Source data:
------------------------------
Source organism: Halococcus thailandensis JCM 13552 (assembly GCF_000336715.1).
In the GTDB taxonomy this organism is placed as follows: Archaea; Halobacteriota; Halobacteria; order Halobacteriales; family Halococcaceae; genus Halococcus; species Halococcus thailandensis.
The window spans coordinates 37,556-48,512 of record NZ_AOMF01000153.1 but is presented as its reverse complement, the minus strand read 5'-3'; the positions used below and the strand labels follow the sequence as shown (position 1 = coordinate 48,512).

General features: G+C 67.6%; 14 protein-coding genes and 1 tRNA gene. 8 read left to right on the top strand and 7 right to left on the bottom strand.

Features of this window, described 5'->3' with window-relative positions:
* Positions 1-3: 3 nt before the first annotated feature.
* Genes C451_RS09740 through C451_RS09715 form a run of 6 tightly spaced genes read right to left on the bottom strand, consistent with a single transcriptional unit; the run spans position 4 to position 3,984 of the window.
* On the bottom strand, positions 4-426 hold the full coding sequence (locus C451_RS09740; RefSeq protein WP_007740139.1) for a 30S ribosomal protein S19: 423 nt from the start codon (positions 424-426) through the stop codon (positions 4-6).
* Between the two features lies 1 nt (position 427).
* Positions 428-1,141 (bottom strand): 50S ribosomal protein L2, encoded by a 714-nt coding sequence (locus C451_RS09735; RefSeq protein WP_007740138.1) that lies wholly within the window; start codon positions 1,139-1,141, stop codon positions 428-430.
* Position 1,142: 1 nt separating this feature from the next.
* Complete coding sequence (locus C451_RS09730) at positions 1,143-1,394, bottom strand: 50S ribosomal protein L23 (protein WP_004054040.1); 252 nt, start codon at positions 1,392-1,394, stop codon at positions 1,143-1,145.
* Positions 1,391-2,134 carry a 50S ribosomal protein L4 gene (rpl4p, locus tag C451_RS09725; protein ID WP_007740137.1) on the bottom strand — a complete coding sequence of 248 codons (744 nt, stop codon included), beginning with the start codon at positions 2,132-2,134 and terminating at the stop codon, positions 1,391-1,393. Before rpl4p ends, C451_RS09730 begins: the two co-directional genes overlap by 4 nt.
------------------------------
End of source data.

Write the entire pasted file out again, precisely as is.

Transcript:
Source organism: Halococcus thailandensis JCM 13552 (assembly GCF_000336715.1).
In the GTDB taxonomy this organism is placed as follows: Archaea; Halobacteriota; Halobacteria; order Halobacteriales; family Halococcaceae; genus Halococcus; species Halococcus thailandensis.
The window spans coordinates 37,556-48,512 of record NZ_AOMF01000153.1 but is presented as its reverse complement, the minus strand read 5'-3'; the positions used below and the strand labels follow the sequence as shown (position 1 = coordinate 48,512).

General features: G+C 67.6%; 14 protein-coding genes and 1 tRNA gene. 8 read left to right on the top strand and 7 right to left on the bottom strand.

Features of this window, described 5'->3' with window-relative positions:
* Positions 1-3: 3 nt before the first annotated feature.
* Genes C451_RS09740 through C451_RS09715 form a run of 6 tightly spaced genes read right to left on the bottom strand, consistent with a single transcriptional unit; the run spans position 4 to position 3,984 of the window.
* On the bottom strand, positions 4-426 hold the full coding sequence (locus C451_RS09740; RefSeq protein WP_007740139.1) for a 30S ribosomal protein S19: 423 nt from the start codon (positions 424-426) through the stop codon (positions 4-6).
* Between the two features lies 1 nt (position 427).
* Positions 428-1,141 (bottom strand): 50S ribosomal protein L2, encoded by a 714-nt coding sequence (locus C451_RS09735; RefSeq protein WP_007740138.1) that lies wholly within the window; start codon positions 1,139-1,141, stop codon positions 428-430.
* Position 1,142: 1 nt separating this feature from the next.
* Complete coding sequence (locus C451_RS09730) at positions 1,143-1,394, bottom strand: 50S ribosomal protein L23 (protein WP_004054040.1); 252 nt, start codon at positions 1,392-1,394, stop codon at positions 1,143-1,145.
* Positions 1,391-2,134 carry a 50S ribosomal protein L4 gene (rpl4p, locus tag C451_RS09725; protein ID WP_007740137.1) on the bottom strand — a complete coding sequence of 248 codons (744 nt, stop codon included), beginning with the start codon at positions 2,132-2,134 and terminating at the stop codon, positions 1,391-1,393. Before rpl4p ends, C451_RS09730 begins: the two co-directional genes overlap by 4 nt.